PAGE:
Nigeria - Shell Oil Realize $102 Million From Fresh Oil Block Sale

Shell Petroleum Development Company (SPDC) has confirmed the completion the sale of its share in Oil Mining Lease (OML 40) to a consortium for $102 million (about N15.3 billion).
The block located onshore Niger Delta is sold to a consortium comprising a Scotland-based firm, Eland Oil and Gas, and an indigenous firm and Starcrest Limited. The consortium is called Elcrest Exploration and Production Nigeria Limited and is majority Nigerian-owned.
Elcrest is also buying a 10 per cent stake in the field from Total and a 5 per cent from the Nigeria Agip Oil Company.
Under the new arrangement, the consortium will now have a 45 per cent share in the block, while the Nigerian National Petroleum Corporation (NNPC) holds the remaining 55 per cent.
Shell’s spokesperson, Precious Okolobo, confirmed the deal to reporters in a telephone chart yesterday, emphasising on the Nigerian content consideration.
Shell had in a statement said that “30 per cent interest in OML 40 in the Niger Delta to Elcrest Exploration and Production Nigeria Limited. Total cash proceeds for SPDC amount to some $102 million.”
It confirmed that all approvals have been received from the relevant authorities of the Federal Government and the NNPC.
SPDC, which is the operator of the block, said the sale brought to six the number of onshore lease assignments it had divested in Nigeria since 2010.
It said: “This divestment is part of Shell’s strategy of refocusing its onshore interests in Nigeria and in line with the Federal Government of Nigeria’s aim of developing Nigerian companies in the country’s upstream oil and gas business,” it said.
Experts believed that the moves may have been aimed at increasingly shifting Shell’s focus in Nigeria offshore, where the risks of sabotage and militant attacks are lower.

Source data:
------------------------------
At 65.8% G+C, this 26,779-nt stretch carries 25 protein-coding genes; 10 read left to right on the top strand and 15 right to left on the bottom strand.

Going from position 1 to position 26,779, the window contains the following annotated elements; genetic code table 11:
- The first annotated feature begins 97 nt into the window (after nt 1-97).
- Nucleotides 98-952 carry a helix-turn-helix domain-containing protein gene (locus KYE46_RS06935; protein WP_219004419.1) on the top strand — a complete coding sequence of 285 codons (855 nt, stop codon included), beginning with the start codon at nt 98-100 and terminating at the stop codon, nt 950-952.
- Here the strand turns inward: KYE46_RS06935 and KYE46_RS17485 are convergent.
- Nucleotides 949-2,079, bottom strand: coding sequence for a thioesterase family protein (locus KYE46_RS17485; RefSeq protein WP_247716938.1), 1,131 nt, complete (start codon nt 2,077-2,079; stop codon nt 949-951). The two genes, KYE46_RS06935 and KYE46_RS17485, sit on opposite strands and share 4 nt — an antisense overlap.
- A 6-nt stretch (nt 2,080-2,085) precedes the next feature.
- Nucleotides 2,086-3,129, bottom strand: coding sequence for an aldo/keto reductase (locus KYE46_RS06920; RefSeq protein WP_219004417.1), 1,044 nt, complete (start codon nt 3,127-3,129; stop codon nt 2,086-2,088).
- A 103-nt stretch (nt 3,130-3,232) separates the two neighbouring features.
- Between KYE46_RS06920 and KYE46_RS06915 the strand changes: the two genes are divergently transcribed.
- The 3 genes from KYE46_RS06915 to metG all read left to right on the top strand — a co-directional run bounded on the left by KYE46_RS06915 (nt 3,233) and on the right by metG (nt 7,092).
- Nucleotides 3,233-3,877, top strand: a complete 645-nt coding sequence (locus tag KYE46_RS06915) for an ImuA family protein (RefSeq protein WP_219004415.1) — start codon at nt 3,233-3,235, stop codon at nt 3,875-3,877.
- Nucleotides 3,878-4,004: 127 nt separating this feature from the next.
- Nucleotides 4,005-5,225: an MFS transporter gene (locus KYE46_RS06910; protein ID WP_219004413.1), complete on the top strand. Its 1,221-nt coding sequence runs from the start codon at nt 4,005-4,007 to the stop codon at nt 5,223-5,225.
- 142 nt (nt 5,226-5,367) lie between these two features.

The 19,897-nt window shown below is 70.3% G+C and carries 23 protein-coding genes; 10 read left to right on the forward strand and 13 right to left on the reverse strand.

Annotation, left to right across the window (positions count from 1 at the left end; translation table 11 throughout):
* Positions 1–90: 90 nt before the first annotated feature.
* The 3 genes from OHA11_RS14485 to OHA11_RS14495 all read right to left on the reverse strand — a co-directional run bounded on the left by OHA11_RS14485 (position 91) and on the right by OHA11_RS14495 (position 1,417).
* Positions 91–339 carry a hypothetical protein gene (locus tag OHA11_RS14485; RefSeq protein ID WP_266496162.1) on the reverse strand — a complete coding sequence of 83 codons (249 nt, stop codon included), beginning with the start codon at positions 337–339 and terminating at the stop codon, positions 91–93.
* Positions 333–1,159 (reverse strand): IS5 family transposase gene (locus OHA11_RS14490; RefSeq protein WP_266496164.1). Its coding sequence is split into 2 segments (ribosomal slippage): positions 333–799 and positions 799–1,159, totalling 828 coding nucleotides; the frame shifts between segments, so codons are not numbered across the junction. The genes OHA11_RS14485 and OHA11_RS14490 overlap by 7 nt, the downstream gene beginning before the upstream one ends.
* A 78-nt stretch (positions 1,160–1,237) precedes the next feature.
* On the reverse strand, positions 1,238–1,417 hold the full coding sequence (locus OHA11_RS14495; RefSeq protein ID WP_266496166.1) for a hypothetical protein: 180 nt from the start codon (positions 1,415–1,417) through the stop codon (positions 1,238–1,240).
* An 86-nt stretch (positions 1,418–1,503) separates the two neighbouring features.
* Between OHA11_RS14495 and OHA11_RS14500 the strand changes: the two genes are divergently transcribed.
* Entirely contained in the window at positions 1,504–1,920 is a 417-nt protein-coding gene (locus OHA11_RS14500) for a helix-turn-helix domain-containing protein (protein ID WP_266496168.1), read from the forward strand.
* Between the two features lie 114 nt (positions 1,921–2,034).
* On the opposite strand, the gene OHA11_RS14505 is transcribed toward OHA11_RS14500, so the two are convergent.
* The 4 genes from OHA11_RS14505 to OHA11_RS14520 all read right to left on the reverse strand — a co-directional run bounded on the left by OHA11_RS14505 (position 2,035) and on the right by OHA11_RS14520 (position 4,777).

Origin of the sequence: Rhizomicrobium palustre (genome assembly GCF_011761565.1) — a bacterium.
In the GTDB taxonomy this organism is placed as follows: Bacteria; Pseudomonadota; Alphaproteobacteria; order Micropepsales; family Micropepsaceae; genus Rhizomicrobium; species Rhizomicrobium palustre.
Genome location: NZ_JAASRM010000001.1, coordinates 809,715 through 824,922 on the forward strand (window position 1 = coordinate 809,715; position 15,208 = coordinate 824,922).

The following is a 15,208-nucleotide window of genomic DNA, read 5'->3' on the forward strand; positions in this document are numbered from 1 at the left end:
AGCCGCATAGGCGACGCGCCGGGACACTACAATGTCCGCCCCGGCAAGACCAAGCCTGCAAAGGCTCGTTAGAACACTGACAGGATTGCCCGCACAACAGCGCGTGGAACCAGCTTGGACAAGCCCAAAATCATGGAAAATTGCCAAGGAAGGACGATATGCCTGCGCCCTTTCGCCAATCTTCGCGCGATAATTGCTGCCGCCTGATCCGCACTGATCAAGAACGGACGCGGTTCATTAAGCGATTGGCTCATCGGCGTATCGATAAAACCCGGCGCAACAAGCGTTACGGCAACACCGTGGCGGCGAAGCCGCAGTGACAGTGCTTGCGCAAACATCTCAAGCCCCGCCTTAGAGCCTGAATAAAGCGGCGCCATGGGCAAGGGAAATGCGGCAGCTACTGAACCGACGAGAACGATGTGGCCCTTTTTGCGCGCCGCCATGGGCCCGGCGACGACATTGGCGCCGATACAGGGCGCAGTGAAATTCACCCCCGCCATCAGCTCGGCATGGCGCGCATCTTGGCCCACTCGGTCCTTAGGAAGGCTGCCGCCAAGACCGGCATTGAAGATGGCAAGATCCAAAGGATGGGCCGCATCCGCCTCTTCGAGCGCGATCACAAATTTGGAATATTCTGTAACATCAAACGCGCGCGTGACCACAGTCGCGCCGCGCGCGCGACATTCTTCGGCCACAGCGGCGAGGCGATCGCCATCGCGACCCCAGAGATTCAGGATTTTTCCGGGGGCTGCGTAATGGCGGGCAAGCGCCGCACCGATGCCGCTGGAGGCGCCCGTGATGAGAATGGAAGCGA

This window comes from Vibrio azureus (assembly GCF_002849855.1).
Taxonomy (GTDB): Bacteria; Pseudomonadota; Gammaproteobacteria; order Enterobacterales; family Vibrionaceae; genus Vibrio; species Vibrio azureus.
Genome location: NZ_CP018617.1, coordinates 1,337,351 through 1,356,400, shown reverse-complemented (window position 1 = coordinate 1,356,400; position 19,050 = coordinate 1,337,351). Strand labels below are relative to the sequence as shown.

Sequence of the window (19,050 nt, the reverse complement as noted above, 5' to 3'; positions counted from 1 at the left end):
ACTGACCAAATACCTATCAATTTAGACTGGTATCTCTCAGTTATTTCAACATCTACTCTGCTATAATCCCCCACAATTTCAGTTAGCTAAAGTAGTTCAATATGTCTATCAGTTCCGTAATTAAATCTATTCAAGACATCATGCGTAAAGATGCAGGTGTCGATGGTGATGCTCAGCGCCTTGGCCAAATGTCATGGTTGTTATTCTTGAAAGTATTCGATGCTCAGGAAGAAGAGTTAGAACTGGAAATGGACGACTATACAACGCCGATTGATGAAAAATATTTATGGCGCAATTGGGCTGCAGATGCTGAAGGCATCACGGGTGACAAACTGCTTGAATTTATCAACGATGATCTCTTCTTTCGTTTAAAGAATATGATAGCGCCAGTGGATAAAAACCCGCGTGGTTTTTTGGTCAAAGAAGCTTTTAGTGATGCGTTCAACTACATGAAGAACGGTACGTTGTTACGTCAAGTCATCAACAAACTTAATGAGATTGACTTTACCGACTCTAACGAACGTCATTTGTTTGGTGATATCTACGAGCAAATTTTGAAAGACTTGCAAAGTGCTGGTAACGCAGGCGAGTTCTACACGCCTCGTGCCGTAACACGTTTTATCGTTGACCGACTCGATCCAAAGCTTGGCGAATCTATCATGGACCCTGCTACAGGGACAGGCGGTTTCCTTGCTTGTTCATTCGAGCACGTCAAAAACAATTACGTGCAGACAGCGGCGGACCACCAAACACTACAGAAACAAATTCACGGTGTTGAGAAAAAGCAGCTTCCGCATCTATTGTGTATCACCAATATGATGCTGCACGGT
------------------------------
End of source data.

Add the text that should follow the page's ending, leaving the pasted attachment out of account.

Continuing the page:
However, the company argued that the move was in line with the Federal Government’s local content agenda, aimed at increasing local involvement in the oil industry.
The Managing Director, SPDC Mutiu Sunmonu, said: “These divestments mark another step in the strategy to re-focus the SPDC portfolio. SPDC is positioned well for investment and growth opportunities in all areas, including domestic gas, which will be delivered with the support of our government, partners and the people of Nigeria”
OML 40 covers an area of some 498 square kilometres and includes the Opuama, Abiala and Adagbassa Creek fields and related facilities.
Shell said operations in the oil block had been stopped in 2006 because of militant unrests.
Eland plans to recommission the existing infrastructure at OML 40 and restart oil production at an initial gross rate of 2,500 barrels of oil per day (bpd), with a target to reach 50,000 bpd within four years.
Shell said it remained committed to onshore and offshore oil production in Nigeria. Although its operations in the Niger Delta have in the past been hampered by a campaign of sabotage by militants, Shell said conditions had improved since the government launched an amnesty in 2009.
However, the oil major added that the most significant problem in the region was now oil theft, or ‘bunkering’, which the United Nations has estimated to have cost Nigeria 150,000 barrels per day in lost oil sales.
Shell has said there have been estimates that 150,000 barrels of oil and condensate are stolen in the country each day. Nigeria currently exports more than two million barrels per day.
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